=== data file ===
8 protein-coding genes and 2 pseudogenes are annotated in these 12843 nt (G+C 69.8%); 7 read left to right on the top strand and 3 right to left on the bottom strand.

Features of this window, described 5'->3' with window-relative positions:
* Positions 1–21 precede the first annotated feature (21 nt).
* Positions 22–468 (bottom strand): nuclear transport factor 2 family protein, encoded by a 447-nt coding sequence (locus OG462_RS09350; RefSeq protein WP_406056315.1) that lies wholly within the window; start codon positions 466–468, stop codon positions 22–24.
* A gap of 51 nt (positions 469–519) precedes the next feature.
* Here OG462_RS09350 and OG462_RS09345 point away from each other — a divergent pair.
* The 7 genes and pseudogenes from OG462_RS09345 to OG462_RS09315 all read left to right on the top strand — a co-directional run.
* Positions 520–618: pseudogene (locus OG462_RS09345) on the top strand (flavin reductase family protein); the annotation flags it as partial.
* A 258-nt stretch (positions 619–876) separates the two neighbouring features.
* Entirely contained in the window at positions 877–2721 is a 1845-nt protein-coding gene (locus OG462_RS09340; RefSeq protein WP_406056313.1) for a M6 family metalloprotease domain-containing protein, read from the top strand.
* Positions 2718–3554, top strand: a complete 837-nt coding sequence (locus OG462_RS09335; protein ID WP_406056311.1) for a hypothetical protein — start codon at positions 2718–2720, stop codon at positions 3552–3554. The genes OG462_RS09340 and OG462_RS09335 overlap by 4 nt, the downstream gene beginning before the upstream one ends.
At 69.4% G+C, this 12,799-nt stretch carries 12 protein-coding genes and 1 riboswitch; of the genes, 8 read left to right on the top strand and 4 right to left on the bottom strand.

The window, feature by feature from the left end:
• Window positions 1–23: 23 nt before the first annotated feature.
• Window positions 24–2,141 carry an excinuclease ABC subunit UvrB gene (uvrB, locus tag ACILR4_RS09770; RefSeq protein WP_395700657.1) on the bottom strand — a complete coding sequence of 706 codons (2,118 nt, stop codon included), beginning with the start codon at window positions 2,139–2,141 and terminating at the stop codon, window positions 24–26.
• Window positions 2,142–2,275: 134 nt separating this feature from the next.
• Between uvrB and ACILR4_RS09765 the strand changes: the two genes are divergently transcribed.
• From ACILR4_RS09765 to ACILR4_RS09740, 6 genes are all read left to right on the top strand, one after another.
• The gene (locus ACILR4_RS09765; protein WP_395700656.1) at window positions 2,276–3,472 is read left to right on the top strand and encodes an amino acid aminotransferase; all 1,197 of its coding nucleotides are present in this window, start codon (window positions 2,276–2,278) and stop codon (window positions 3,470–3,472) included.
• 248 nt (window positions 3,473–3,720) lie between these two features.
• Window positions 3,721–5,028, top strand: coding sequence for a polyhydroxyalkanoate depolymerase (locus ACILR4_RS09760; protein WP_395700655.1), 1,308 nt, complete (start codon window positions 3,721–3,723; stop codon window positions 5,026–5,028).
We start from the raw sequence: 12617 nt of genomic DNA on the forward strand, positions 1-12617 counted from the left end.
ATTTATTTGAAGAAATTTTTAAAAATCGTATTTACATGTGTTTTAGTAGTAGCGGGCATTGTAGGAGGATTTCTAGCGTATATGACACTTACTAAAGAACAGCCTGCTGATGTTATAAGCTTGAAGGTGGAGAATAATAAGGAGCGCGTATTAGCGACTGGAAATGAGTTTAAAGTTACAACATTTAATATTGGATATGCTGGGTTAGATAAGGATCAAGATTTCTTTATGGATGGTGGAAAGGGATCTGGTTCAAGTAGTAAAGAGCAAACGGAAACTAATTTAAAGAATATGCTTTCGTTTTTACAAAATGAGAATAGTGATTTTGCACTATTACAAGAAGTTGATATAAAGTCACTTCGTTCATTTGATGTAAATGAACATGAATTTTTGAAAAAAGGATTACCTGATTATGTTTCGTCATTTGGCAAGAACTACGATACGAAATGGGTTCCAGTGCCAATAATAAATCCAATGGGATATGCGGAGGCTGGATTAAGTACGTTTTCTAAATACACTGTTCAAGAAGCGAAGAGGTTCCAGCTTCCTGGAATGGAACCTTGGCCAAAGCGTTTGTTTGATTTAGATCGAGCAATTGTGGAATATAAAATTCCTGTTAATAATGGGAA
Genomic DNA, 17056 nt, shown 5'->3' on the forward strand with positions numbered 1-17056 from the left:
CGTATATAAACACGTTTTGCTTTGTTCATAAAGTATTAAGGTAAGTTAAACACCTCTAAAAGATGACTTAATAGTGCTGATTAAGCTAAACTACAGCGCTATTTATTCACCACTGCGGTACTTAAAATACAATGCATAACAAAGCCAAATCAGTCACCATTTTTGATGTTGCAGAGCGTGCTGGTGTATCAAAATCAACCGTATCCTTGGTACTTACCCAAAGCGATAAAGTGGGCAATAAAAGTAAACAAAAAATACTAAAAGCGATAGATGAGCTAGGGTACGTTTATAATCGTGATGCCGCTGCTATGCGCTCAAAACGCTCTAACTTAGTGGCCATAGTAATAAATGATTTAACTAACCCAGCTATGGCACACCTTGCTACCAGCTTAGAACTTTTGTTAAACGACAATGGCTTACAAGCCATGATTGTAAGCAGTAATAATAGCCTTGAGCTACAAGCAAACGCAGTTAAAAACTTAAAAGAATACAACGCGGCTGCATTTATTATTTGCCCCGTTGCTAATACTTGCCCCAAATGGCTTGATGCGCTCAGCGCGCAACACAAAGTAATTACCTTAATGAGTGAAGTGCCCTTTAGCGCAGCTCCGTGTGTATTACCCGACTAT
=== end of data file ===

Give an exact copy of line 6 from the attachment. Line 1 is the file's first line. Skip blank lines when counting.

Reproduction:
* Here OG462_RS09350 and OG462_RS09345 point away from each other — a divergent pair.